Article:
Thursday, May 30, 2024

Blue Mountains council comes to rescue of cut-off Megalong residents

Blue Mountains City Council is continuing to coordinate the delivery of essential food, fuel and animal supplies to the Megalong Valley community, after a landslide closed the only access road into the area.

Council is planning to have the first pedestrian access available at the landslide site from tomorrow.

It says the access will be initially restricted to residents and employees of the valley, as well as essential services, each morning and afternoon.

Council CEO, Dr Rosemary Dillon said restricted pedestrian access would ensure safety, and that road remediation works could continue as quickly as possible.

“A ground engineering construction crew will operate as a 10 hour shift at the landslide site, in order to allow temporary road stabilisation works to progress,” said Ms Dillon.

“We want to get one-lane vehicle access operating again on Megalong Road, as soon as possible.

“This is essential for residents of the Megalong Valley, but also the businesses in the valley.”

Council contractors, following Public Works advice, have begun to use shotcrete to stabilise the site and enable the use of large soil nails to build a temporary one-lane access road.

The option of cutting into a rock wall at the site, explored by multiple geo-technical experts including those from NSW Public Works, was deemed not possible due to instability and safety concerns, the Council said.

The second option of bringing in a Bailey Bridge – to bridge the landslip – was also not a preferred option due to the time it would take to install.

“Council continues to follow the advice of geotechnical experts, as we have since the first natural disaster occurred at Megalong Road,” said Ms Dillon.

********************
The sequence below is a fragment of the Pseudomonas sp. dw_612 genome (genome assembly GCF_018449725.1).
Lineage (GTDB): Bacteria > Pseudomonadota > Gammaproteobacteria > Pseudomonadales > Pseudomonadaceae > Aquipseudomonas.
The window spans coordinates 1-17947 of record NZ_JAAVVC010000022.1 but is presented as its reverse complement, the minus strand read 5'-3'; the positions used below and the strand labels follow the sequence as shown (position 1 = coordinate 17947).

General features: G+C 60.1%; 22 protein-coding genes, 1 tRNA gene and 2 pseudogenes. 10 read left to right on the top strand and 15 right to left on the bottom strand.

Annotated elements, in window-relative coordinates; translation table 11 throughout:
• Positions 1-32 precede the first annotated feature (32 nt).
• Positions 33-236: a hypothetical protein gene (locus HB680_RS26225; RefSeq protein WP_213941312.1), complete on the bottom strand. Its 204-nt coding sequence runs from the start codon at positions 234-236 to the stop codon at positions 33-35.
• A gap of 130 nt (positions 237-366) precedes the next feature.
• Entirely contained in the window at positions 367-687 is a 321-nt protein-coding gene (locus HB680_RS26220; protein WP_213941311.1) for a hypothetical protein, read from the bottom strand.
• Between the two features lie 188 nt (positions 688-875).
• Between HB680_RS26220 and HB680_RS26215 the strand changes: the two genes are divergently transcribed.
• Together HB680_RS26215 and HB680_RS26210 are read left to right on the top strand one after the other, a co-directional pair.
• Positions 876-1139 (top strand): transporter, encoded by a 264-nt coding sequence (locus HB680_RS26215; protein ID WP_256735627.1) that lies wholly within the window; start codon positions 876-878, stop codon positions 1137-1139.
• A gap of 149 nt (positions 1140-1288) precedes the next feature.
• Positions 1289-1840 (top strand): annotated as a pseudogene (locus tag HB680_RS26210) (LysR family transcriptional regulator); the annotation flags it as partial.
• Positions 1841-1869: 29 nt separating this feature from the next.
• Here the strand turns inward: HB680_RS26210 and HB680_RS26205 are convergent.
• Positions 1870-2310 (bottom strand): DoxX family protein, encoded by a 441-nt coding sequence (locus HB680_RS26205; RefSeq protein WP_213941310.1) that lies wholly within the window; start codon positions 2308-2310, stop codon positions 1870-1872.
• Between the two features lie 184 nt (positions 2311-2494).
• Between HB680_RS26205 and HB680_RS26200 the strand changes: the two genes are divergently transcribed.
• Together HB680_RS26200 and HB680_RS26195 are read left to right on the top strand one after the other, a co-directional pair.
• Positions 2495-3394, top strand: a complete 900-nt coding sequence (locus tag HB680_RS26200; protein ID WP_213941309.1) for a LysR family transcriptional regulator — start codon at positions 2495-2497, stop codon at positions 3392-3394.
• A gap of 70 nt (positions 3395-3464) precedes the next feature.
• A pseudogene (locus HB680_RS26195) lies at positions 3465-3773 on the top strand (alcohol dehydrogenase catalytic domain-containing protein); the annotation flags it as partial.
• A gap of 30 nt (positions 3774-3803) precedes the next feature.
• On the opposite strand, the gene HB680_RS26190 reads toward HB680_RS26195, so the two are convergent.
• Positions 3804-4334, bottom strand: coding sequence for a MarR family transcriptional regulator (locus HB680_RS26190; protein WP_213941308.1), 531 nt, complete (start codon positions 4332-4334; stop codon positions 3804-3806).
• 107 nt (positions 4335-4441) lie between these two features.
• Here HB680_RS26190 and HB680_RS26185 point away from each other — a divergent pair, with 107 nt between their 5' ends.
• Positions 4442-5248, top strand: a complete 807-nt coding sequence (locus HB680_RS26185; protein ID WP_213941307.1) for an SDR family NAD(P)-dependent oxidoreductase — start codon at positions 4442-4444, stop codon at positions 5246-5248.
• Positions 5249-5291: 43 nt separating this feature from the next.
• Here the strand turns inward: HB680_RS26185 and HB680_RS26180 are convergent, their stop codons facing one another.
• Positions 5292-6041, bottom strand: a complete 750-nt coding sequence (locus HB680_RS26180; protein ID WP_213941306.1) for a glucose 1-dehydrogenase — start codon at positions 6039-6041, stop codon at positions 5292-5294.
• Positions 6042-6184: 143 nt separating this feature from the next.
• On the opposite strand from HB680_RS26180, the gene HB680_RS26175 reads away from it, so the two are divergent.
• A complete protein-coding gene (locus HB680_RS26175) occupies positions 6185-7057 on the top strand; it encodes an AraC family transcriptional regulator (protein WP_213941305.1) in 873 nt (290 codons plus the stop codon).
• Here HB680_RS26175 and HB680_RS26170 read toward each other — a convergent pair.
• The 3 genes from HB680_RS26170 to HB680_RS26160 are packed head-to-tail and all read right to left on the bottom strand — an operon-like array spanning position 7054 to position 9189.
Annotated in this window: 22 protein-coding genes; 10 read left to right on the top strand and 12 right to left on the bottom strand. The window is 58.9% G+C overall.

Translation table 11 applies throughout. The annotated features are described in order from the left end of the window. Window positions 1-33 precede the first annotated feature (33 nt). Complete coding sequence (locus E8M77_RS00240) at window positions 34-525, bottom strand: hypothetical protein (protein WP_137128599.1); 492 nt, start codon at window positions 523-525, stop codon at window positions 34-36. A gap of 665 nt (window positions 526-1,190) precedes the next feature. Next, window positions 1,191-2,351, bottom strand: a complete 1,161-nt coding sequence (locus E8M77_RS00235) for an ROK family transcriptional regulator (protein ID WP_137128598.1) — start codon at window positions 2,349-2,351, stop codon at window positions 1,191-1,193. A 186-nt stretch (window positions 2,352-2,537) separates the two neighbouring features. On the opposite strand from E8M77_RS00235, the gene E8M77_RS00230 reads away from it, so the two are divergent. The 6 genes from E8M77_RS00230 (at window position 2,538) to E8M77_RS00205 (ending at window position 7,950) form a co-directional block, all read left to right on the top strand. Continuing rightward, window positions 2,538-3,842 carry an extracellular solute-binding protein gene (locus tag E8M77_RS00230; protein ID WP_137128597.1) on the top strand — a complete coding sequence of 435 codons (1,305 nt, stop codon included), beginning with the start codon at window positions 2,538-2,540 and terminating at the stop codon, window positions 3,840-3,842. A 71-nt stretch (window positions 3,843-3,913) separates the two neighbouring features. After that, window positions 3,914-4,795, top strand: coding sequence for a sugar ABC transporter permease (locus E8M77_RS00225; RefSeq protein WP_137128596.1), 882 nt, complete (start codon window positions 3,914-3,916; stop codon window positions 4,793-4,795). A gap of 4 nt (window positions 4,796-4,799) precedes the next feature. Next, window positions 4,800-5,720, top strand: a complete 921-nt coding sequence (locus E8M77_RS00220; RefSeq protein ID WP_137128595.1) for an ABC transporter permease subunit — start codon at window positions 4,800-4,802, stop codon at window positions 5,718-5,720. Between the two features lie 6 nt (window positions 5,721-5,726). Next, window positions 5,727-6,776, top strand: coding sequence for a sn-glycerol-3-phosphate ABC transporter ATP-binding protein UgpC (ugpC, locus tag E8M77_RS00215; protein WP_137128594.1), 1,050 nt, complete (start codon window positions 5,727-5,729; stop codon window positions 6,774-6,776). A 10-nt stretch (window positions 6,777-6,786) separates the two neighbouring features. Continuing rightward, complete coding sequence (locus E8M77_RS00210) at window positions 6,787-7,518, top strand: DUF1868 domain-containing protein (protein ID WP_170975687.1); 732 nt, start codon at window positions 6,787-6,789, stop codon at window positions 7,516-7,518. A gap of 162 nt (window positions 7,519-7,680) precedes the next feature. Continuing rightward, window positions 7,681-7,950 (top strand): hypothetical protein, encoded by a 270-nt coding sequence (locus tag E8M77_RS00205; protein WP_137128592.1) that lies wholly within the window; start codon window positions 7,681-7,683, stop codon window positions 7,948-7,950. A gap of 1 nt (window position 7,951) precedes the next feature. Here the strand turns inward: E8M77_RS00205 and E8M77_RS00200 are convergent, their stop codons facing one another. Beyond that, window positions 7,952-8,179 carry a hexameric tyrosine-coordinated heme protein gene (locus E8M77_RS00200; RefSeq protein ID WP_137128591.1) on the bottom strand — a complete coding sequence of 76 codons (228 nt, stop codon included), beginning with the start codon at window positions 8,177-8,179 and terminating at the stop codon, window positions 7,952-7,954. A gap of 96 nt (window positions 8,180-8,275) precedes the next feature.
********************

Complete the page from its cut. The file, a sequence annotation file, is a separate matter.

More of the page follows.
“Safety, for our residents and workers, will always be our absolute priority.”

The Council has so far provided 1,200 litres of fuel along with deliveries of food and essential supplies to the affected residents. Further drops occurred today with fresh food, pet food, fodder for livestock, nappies and other essential supplies being taken into Megalong Valley.

Community liaison officers from Council, along with mental health workers, are also visiting the valley each day to help support the community.

Council says that once pedestrian access is available, via a constructed path running alongside the landslip site, shuttle buses will be available to ferry Megalong Valley community members to Blackheath and Katoomba, and back again, morning and afternoons.

Blue Mountains Mayor, Cr Mark Greenhill, said the profound impact on Megalong Valley residents and business owners could not be overstated and recovery efforts would require every level of Government working together to support the community.

“This situation is urgent, and I praise the resilience of the Megalong community, as well as the efforts of emergency services and others who are assisting to support this tight-knit community,” he said.

“The Megalong Valley is a special place which is a key tourism destination in Blue Mountains City. Getting access back into the Valley is our priority, for the sake of the local economy, along with supporting our community.”

The Council is continuing to advocate to State and Federal governments for additional natural disaster funding support for the community.

This includes advocating for natural disaster funding to extend to the Lithgow local government area, given about one-third of Megalong Valley residents reside in Lithgow, the Council said in a statement.
 

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